Engine Rocker Arms
A rocker arm is an oscillating lever that conveys radial movement, from the cam lobe, into linear movement,in order to open the poppet valve. One end of the rocker arm is lowered and raided by the rotating lobes on the camshaft while the other end acts on the valve stem. As the camshaft lobe raises the outside of the rocker arm, the inside of the arm will press down on the valve stem which opens the valve. As the outside of the rocker arm starts to lower, the inside of the arm will lift which will allow the valve spring to close. The rocker arm is located inside the valve cover one the engine.
The leverage of the rocker arm is determined by the rocker arm ratio. This ratio is the distance from the rocker arm's center of rotation to the tip, divided by the distance from the center of rotation to the point acted on by the camshaft or pushrod. The ratio of the rocker arm refers to the amount of movement on the valve side of the rocker arm in comparison to the pushrod side. A higher ratio rocker arm is capable of moving more air and fuel which can increase engine power if everything is set up right.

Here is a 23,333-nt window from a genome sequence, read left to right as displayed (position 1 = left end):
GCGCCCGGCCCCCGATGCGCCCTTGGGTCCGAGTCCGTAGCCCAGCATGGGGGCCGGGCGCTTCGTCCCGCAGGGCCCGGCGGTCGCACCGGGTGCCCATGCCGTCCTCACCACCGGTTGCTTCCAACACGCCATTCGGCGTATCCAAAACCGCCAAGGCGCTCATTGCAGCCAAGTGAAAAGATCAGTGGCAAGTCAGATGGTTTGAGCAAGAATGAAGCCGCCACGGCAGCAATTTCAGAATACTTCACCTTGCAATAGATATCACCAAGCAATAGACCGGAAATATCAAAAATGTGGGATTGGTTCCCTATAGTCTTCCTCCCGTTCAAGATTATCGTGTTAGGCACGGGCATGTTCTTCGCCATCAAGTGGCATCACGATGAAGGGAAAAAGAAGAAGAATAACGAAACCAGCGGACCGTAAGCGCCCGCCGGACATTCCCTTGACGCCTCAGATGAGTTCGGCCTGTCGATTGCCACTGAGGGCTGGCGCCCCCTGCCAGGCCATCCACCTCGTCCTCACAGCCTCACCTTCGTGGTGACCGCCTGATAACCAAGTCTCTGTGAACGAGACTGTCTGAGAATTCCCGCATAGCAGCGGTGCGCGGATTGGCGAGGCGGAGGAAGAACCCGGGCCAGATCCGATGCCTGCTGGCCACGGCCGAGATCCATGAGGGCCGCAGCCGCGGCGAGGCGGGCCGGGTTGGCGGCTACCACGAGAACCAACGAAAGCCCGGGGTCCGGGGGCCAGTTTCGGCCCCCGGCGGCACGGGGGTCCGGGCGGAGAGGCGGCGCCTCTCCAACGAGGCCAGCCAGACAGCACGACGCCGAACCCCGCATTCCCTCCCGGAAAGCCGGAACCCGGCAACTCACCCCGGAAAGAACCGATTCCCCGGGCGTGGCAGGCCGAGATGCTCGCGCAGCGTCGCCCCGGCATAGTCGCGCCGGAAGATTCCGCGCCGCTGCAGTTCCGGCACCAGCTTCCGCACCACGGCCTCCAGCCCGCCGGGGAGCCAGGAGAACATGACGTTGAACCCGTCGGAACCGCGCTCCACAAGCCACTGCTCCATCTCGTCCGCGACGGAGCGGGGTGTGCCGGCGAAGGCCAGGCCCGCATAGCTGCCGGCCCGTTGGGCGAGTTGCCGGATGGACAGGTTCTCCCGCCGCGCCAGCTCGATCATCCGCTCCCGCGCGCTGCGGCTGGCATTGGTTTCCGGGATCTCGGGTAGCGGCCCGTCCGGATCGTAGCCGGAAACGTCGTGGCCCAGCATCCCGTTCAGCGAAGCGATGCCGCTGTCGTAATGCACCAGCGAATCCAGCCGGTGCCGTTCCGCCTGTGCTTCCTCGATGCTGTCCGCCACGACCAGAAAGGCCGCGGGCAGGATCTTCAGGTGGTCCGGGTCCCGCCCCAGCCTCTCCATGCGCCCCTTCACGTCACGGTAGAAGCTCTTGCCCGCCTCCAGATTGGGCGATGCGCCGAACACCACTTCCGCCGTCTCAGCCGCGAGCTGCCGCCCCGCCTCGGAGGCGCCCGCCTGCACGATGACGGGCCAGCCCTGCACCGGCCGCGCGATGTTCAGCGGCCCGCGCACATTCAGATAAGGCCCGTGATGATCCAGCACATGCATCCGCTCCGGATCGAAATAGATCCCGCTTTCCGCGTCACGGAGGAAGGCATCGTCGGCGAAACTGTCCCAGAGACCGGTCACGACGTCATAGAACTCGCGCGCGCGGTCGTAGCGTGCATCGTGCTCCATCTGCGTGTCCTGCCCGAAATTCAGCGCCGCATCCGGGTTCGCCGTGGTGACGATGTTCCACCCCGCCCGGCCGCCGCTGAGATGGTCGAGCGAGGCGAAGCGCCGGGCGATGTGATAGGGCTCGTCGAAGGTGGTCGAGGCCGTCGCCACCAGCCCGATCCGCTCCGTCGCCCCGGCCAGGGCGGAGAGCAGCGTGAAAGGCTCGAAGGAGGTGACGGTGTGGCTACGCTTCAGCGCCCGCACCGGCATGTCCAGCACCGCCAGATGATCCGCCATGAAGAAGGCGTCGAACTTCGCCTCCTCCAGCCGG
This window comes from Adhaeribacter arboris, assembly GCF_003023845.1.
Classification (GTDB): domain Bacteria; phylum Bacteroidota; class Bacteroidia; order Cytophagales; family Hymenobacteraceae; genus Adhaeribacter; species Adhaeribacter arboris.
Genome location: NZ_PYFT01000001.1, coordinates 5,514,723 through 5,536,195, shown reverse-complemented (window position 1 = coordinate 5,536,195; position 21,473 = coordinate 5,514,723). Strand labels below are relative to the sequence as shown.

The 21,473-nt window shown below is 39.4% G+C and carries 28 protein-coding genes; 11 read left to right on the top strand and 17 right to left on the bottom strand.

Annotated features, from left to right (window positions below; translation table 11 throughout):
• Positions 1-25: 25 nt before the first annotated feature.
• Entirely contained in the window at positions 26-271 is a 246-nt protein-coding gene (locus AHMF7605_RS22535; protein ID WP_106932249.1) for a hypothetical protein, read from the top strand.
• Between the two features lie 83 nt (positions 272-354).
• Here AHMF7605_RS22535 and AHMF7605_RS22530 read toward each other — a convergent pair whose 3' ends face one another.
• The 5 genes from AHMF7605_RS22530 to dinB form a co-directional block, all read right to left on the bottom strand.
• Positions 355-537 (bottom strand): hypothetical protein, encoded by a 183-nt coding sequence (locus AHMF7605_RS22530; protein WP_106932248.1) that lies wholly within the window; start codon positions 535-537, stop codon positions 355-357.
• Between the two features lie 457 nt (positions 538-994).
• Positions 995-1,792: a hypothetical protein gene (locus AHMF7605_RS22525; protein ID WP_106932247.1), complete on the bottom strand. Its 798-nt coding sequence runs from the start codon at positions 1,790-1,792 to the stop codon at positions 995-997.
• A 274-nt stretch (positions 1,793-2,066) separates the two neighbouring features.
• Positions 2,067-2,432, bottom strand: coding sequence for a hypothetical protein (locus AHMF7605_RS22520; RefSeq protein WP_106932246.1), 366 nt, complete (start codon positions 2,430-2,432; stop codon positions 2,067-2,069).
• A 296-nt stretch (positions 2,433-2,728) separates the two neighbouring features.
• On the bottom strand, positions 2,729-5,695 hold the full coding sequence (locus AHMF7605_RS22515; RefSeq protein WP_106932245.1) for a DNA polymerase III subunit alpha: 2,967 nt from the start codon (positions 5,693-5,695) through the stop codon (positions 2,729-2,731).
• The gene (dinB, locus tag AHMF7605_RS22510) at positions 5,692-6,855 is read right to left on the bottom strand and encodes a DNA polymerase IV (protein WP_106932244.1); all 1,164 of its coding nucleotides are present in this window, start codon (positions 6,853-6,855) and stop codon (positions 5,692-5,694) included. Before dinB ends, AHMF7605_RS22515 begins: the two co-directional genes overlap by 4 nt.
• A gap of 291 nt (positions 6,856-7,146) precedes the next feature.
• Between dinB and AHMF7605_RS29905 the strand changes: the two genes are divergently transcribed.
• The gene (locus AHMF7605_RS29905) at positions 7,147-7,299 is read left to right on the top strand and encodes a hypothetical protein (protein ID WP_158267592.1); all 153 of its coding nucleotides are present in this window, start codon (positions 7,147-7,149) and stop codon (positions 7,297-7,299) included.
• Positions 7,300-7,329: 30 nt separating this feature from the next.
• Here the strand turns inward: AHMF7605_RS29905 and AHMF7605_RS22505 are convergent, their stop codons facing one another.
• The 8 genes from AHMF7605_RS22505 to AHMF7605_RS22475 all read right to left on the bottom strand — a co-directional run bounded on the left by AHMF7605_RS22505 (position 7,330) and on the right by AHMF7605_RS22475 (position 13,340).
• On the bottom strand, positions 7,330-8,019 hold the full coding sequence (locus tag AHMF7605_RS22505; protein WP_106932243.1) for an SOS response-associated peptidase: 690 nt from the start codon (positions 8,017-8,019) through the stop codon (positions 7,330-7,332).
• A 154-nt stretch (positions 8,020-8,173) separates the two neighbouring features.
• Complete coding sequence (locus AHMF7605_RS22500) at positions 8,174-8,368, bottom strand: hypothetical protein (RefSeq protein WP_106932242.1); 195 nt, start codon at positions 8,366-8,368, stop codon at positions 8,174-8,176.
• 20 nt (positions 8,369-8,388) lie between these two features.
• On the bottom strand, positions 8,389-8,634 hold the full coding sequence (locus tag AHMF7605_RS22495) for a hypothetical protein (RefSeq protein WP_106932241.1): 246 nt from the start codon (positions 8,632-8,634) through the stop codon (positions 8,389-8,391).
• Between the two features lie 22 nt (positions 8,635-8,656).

Rocker arms are made out of a strong material such as steel or aluminum to stand up to all the force and pressure exerted on them. Keeping the weight of the rocker arm at a minimum is essential because it is part of the engines reciprocating weight which determines the operating speeds of the vehicle. In a normal vehicle, the balance between providing a reasonable amount of strength, weight, and economical cost is the main factor. In a high performance vehicle, cost and longevity may be sacrificed a bit for the performance aspect of a part.
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